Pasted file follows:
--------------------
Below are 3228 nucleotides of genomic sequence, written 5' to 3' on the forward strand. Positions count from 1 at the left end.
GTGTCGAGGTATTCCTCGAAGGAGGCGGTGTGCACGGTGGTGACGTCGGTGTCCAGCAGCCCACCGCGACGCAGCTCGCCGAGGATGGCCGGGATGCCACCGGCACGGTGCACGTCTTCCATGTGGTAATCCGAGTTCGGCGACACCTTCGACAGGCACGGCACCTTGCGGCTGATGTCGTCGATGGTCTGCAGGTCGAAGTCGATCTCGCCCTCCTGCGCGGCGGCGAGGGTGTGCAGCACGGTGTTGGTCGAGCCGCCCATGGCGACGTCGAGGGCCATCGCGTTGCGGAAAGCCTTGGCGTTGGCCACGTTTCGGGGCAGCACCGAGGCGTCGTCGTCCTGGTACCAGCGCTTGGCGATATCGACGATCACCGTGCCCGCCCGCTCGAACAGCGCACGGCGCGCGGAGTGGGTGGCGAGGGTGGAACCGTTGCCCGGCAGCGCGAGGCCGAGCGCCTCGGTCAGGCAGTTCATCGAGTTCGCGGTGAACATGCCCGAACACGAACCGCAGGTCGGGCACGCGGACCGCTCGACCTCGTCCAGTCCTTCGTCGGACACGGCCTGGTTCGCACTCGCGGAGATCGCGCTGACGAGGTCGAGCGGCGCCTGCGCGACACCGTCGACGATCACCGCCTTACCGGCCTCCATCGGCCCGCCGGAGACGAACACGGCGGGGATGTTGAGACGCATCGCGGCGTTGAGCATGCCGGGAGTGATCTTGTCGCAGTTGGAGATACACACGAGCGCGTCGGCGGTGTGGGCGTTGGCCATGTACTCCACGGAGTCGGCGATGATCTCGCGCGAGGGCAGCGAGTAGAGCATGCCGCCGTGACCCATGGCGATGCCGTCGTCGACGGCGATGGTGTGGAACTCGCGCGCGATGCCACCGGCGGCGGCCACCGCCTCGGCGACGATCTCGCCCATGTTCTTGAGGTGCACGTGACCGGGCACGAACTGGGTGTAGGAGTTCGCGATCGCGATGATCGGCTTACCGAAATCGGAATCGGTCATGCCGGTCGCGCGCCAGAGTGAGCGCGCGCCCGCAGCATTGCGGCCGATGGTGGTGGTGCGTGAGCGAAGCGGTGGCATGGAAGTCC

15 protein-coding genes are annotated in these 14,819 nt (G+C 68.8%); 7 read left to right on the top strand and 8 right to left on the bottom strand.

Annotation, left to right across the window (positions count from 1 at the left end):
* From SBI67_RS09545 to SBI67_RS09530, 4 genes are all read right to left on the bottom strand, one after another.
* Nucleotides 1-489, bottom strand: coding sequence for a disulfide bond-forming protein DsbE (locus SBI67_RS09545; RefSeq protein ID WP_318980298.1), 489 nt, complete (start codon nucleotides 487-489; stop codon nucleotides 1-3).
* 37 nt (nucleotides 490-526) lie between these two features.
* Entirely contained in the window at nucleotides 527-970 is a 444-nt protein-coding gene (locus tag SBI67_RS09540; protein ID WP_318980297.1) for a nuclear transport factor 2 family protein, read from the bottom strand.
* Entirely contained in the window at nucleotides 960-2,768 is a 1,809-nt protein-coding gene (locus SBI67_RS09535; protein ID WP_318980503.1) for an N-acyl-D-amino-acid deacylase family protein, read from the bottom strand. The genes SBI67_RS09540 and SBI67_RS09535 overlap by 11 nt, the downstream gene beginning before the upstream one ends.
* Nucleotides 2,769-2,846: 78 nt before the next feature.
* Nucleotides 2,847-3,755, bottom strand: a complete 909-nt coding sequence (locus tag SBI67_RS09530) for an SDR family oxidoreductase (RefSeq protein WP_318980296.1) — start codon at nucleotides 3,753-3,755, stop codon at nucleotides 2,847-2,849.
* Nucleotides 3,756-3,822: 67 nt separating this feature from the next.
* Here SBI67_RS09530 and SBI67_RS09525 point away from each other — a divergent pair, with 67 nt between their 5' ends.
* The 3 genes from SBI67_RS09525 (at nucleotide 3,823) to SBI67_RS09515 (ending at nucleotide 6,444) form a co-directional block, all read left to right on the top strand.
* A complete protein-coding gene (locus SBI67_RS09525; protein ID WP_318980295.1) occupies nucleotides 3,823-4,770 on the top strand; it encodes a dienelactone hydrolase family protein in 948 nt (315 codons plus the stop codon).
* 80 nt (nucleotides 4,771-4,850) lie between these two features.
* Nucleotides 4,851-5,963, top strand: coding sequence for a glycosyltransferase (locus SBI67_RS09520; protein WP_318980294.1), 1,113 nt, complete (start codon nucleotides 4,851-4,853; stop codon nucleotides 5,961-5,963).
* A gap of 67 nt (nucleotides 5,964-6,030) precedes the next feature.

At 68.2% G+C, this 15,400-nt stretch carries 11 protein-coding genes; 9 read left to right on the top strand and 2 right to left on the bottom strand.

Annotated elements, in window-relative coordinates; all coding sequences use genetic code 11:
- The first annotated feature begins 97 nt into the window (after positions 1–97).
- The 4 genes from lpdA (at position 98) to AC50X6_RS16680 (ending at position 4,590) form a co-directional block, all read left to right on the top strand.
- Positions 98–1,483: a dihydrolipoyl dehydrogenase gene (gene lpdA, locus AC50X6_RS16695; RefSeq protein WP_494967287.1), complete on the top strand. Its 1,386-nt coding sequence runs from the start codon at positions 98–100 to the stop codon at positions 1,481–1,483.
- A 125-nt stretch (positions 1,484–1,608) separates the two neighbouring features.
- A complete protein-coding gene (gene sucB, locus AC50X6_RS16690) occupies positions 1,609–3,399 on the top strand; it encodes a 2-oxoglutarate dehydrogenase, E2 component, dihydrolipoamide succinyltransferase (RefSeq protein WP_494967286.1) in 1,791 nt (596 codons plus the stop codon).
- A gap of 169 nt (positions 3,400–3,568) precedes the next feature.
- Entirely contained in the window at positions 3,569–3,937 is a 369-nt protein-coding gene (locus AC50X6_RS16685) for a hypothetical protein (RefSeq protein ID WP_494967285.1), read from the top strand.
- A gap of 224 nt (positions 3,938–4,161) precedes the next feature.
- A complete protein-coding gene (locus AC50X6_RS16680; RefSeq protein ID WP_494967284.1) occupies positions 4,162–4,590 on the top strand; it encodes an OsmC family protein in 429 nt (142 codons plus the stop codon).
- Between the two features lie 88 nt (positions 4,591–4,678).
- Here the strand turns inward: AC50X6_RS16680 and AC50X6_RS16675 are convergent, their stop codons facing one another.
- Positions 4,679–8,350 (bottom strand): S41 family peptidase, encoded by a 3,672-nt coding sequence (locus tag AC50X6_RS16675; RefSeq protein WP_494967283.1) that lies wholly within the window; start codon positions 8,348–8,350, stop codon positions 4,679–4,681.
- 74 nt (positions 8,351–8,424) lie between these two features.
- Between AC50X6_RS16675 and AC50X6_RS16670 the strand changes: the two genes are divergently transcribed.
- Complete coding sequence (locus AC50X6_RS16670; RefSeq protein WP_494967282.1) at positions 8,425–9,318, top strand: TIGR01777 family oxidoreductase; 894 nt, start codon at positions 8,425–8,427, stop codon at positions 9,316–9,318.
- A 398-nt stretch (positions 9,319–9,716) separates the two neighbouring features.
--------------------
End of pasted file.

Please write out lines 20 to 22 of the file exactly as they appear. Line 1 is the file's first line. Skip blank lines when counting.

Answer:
Annotated elements, in window-relative coordinates; all coding sequences use genetic code 11:
- The first annotated feature begins 97 nt into the window (after positions 1–97).
- The 4 genes from lpdA (at position 98) to AC50X6_RS16680 (ending at position 4,590) form a co-directional block, all read left to right on the top strand.